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RE: Issue #4 (Need API to read the CSRC on received tracks) and Issue #6 (Need API to receive mixer to client audio level information for a track)

From: Bernard Aboba <Bernard.Aboba@microsoft.com>
Date: Sat, 19 Sep 2015 20:44:37 +0000
To: Harald Alvestrand <harald@alvestrand.no>, "public-webrtc@w3.org" <public-webrtc@w3.org>
Message-ID: <BLUPR03MB1495D3207D2C52E12C0D60FEC580@BLUPR03MB149.namprd03.prod.outlook.com>
Some questions: 

1. What is the purpose of the timestamp? 

If the RTCRtpContributingSource dictionary only provides information on RTP packets received in the last second this isn't clear to me.  Do we really care how many ms ago the last RTP packet arrived?   

The timestamp was originally put in when the RTCRtpContributingSource dictionary contained only source and timestamp attributes, and the dictionary was to provide information on sources that might have been received over a much longer interval (e.g. since the RtpReceiver was created).  In that formulation, the timestamp enabled the application to filter out sources that had not spoken recently (with the interval defined by the application).  

2. Does it really make sense to include both SSRC and CSRC RTCRtpContributingSource dictionary entries? 

In the case with a centralized mixer, the goal is to provide information on contributing sources and levels taken from the mixer-client (RFC 6465) extension.  The overall (mixed) audio level (calculated as per RFC 6464) and the SSRC does not seem relevant, since this relates to the mixer, and not to an individual participant.  

In the case of a P2P mesh, the SSRC and client-mixer extension (RFC 6464) provides the information that can be used in the UI.  In that case there are no CSRCs or mixer-client header extensions, since there is no mixer. 

From: Harald Alvestrand [harald@alvestrand.no]
Sent: Sunday, September 13, 2015 1:08 PM
To: public-webrtc@w3.org
Subject: Re: Issue #4 (Need API to read the CSRC on received tracks) and   Issue #6 (Need API to receive mixer to client audio level information for  a track)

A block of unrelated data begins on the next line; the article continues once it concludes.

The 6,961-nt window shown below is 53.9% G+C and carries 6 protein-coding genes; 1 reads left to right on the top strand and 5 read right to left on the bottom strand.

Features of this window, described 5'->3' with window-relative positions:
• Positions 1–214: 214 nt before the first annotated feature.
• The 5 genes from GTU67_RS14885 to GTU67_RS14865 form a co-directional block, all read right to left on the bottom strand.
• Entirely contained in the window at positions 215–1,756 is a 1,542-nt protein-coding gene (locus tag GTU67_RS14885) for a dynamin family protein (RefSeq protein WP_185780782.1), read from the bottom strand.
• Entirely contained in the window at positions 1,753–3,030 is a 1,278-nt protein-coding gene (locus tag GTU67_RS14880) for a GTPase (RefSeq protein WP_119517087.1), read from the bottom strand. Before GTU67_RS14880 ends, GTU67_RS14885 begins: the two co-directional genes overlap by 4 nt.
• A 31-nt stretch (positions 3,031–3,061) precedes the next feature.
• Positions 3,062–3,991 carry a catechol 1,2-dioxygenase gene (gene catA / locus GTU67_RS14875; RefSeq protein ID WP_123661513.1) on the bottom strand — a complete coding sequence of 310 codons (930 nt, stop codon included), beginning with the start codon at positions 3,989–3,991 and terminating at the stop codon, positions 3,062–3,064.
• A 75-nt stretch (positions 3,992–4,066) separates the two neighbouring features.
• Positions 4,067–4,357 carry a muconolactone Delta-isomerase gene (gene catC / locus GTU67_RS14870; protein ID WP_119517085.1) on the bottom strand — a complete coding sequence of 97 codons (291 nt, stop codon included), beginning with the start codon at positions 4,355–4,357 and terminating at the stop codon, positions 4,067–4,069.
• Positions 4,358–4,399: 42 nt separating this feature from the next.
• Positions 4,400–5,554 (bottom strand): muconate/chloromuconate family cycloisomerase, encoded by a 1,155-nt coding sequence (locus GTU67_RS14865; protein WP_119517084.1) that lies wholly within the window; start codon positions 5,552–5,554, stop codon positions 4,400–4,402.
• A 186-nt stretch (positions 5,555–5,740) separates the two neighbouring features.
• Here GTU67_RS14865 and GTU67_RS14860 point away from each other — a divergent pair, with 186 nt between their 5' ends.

On 09/11/2015 12:37 PM, Martin Thomson wrote:
> On 11 September 2015 at 12:07, Bernard Aboba
> <Bernard.Aboba@microsoft.com> wrote:
> 3.    How is the timestamp value obtained?  Is this the timestamp value from
> the RTP packet?  Or is it an NTP timestamp?
> That's a good question.  And part of why I wasn't particularly happy
> with the timestamp.  HighResTimestamp is usually something that is
> local to the browser, so some translation would be required if the
> time was based on the NTP time.  That said, the NTP time from the
> packet isn't going to relate well to the playback time, but it might
> be the best option, since packet arrival time doesn't really match to
> anything of use.  Do we have any way to determine what the difference
> is between the NTP times used in RTP and the playback time?
The RTP timestamp value is a reasonable choice because it is:
- Defined for all packets
- Universally known to not have global meaning

The second alternative is the NTP translation of the RTP timestamp.
This is:
- Only defined for packets for which an RTCP SR has been received and parsed
- Related to the global "NTP time" through the sender's clock
configuration - which means that it will have its obvious meaning *most*
of the time (not a good thing).

The third alternative is that it's the HighResTimestamp of the time the
browser thinks it received the packets. This is:
- Defined for all packets
- Related to the local system clock, which makes it consistent with most
APIs the client is likely to access
- Somewhat variable offset from the time the sender thinks it sent the
packet - so it's not likely to be meaningful to send it to other clients
(if there was ever a reason for that).

I'm leaning towards going with the third option. It's simplest to implement.

Surveillance is pervasive. Go Dark.
Received on Saturday, 19 September 2015 20:45:08 UTC

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